Healing Power

Running commentary on how Jesus' Healing Power is affecting my life - and helping me to help others.

Saturday, January 20, 2007

Helping Others to Heal

I honestly believe I was made to suffer through an emotional disorder so that I may help others in the same situation. I am convinced of that. And I have been able to lend at least an ear to those who have asked. In some cases, I have lent a job. In other cases a ride. But I try to always be there.

I have come to believe, however, that the only effective means of helping others in this situation is face-to-face discussion. Recent events have illustrated this to me.

Bipolar disorder is not pretty. Many think that the emotional highs are great - you feel wonderful when you're manic. Well, that's only half true. In my case, the manic highs were associated with an unquenchable rage that damaged my house and scared the hell out of my family. My father once commented that "you have put a hole in every single house in which we've lived." And we moved a lot, so that's a lot of houses and a lot of holes.

The rage begins tingling as a good feeling. You feel good, so you want to feed the good feeling. Then something tiny happens that gives you the very slightest anger. The good feeling jumps. Now, your body feels better, but it comes through negative energy. Still it feels good, so you feed it. Like a starving man, your rage needs fuel to keep burning. You begin to incite those around you to do or say something that you can interpret as stupid or offensive. They feed the rage. The fire gets bigger and you feel stronger. Soon you're bullet-proof. You can do no wrong. You are a god.

This is where I was as often as three times a week for many, many years. I was around seven when I first noticed it. I'm 41 now and am still not free of it. I was able to throw heavy objects, such as hide-a-bed sofas, across a room. I was able to scream for hours without becoming hoarse. I was able to speak all manner of curses against my family and friends without the slightest remorse. And I believed that there was nothing wrong with me.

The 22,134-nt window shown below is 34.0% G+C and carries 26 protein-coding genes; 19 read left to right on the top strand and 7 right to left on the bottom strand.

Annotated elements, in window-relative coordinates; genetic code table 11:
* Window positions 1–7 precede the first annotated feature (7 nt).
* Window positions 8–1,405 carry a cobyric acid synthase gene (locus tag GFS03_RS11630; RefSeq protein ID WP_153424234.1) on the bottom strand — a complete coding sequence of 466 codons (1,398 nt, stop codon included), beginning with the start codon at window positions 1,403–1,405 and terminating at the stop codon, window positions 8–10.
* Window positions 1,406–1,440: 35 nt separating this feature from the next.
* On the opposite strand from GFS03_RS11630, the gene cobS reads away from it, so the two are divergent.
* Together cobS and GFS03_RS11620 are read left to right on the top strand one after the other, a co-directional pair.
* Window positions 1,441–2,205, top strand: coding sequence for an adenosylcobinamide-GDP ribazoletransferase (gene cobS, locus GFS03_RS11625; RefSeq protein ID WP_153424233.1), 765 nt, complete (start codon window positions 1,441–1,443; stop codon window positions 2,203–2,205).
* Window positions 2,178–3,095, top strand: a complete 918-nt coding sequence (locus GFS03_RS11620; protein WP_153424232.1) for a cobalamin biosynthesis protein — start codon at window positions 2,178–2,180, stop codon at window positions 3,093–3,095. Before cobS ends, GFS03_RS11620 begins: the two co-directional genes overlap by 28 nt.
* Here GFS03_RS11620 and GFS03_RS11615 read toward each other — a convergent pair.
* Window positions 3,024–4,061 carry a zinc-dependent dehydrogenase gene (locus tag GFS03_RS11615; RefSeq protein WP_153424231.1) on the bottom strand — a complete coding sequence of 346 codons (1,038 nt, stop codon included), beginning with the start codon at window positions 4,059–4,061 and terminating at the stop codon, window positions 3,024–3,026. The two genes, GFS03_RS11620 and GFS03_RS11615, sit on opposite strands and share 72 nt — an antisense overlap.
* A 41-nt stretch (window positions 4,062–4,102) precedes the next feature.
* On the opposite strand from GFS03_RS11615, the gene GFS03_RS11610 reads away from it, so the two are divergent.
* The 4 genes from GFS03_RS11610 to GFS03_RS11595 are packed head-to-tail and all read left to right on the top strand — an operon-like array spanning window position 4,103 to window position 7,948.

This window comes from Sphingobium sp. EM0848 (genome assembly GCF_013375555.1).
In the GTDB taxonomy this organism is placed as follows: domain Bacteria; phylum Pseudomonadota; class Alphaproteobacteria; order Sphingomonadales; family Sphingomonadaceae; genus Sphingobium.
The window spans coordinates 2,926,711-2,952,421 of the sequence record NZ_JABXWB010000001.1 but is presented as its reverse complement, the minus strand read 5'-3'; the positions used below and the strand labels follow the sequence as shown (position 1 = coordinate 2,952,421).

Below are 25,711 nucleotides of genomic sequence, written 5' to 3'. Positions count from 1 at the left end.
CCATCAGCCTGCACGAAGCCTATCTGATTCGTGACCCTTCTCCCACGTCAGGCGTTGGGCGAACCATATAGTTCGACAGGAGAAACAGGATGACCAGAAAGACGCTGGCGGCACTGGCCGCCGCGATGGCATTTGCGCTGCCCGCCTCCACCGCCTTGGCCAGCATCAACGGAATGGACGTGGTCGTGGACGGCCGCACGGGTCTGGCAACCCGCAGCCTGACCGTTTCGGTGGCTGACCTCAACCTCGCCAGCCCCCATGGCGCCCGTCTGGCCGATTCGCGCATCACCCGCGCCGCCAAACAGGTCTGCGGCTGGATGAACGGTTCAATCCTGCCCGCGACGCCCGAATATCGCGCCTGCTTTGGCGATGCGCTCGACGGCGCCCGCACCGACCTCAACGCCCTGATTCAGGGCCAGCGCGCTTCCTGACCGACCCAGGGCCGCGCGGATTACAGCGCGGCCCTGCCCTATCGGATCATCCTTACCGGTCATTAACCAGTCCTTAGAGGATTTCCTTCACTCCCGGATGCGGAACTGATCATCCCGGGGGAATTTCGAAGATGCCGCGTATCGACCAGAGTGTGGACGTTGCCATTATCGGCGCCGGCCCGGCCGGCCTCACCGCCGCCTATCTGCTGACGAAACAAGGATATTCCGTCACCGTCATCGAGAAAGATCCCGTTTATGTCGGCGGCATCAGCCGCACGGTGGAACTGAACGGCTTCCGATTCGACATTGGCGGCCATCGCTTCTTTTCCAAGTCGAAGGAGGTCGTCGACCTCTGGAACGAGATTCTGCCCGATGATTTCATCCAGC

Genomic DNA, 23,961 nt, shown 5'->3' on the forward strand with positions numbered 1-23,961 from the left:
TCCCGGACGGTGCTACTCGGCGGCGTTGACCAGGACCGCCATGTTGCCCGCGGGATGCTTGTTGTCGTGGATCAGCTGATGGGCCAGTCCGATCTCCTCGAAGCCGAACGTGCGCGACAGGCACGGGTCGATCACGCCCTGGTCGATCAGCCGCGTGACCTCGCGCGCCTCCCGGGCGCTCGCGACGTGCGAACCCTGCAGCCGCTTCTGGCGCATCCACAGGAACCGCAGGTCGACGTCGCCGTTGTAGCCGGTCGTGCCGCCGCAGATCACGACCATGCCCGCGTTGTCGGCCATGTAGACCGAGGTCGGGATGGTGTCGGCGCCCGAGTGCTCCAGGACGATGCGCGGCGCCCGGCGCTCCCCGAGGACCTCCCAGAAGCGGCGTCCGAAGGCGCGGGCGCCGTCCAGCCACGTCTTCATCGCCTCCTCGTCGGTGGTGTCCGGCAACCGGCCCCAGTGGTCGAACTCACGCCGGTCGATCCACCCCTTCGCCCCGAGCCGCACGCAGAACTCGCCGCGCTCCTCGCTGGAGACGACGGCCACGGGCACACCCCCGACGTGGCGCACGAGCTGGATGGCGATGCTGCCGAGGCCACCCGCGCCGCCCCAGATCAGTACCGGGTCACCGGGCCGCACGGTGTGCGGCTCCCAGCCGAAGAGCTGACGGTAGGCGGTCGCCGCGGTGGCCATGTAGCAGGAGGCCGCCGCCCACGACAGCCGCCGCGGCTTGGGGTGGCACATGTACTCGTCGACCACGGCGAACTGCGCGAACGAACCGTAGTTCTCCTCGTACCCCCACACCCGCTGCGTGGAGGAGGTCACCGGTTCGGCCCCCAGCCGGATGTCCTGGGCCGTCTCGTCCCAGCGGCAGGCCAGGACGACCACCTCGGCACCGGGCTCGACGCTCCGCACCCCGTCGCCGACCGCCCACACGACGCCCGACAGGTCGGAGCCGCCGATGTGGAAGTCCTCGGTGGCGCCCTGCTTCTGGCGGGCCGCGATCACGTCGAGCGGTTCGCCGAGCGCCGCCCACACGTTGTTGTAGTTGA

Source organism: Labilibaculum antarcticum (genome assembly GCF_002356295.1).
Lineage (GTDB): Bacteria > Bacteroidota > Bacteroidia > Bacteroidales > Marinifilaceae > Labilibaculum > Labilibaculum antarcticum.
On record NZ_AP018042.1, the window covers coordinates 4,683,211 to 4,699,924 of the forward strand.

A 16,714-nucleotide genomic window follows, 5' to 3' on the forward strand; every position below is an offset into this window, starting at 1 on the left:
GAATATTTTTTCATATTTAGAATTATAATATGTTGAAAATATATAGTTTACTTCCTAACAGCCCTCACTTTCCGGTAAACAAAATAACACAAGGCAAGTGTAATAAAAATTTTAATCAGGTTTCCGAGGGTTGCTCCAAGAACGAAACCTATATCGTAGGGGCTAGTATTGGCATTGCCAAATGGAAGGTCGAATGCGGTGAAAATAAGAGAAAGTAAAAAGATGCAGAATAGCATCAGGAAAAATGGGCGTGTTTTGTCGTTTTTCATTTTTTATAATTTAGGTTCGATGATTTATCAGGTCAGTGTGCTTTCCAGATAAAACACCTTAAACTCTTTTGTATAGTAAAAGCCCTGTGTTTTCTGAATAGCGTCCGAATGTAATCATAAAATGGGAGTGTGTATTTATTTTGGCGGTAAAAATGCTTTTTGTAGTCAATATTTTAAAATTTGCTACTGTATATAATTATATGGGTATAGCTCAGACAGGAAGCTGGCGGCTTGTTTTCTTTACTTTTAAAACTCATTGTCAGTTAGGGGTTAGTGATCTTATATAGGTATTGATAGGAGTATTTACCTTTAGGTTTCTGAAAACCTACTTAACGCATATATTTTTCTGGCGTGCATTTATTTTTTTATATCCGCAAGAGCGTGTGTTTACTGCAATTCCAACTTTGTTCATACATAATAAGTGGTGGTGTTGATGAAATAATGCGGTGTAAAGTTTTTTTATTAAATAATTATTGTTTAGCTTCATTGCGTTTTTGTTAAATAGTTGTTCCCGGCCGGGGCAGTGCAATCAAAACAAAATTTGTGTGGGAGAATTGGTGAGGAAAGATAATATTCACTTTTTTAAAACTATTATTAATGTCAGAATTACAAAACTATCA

It took an encounter with an officer of the law before I sought help. But I did seek help. I had a baby at home and a new marriage. I did not want to go to jail. After 11 months of counseling, I suffered a panic attack. The day was my second wedding anniversary - a day that was actually going quite well. I believe the name of this episode is misleading for I was not panicky. I was terrified. And there was nothing to be terrified of. The overwhelming feeling of terror gripped my very soul and wouldn't let go. From my cell phone, I called my counselor in the middle of the night. She suggested I see a medical doctor - a psychiatrist. This was in October, 2000.

I did begin a regimen of medication at this point. Starting with 2 lithium tablets every day, I was taking 22 pills by the summer of 2003. Many of these pills were to counter-act what the psychiatric medications were doing to my liver, kidneys and heart. I told my doctor, "The medications that gave me the will to live are going to kill me." I had recently become a Christian, so I also began to earnestly pray that God would remove this torment from my life.

My wife and I had begun to discuss the possibility that this emotional disorder was rooted in something more severe than a physical ailment - perhaps it was spiritual in origin. The more I studied God's Word, the more I came to realize that, perhaps she was right.
They went across the lake to the region of the Gerasenes. When Jesus got out of the boat, a man with an evil spirit came from the tombs to meet him. This man lived in the tombs, and no one could bind him any more, not even with a chain. For he had often been chained hand and foot, but he tore the chains apart and broke the irons on his feet. No one was strong enough to subdue him. Night and day among the tombs and in the hills he would cry out and cut himself with stones.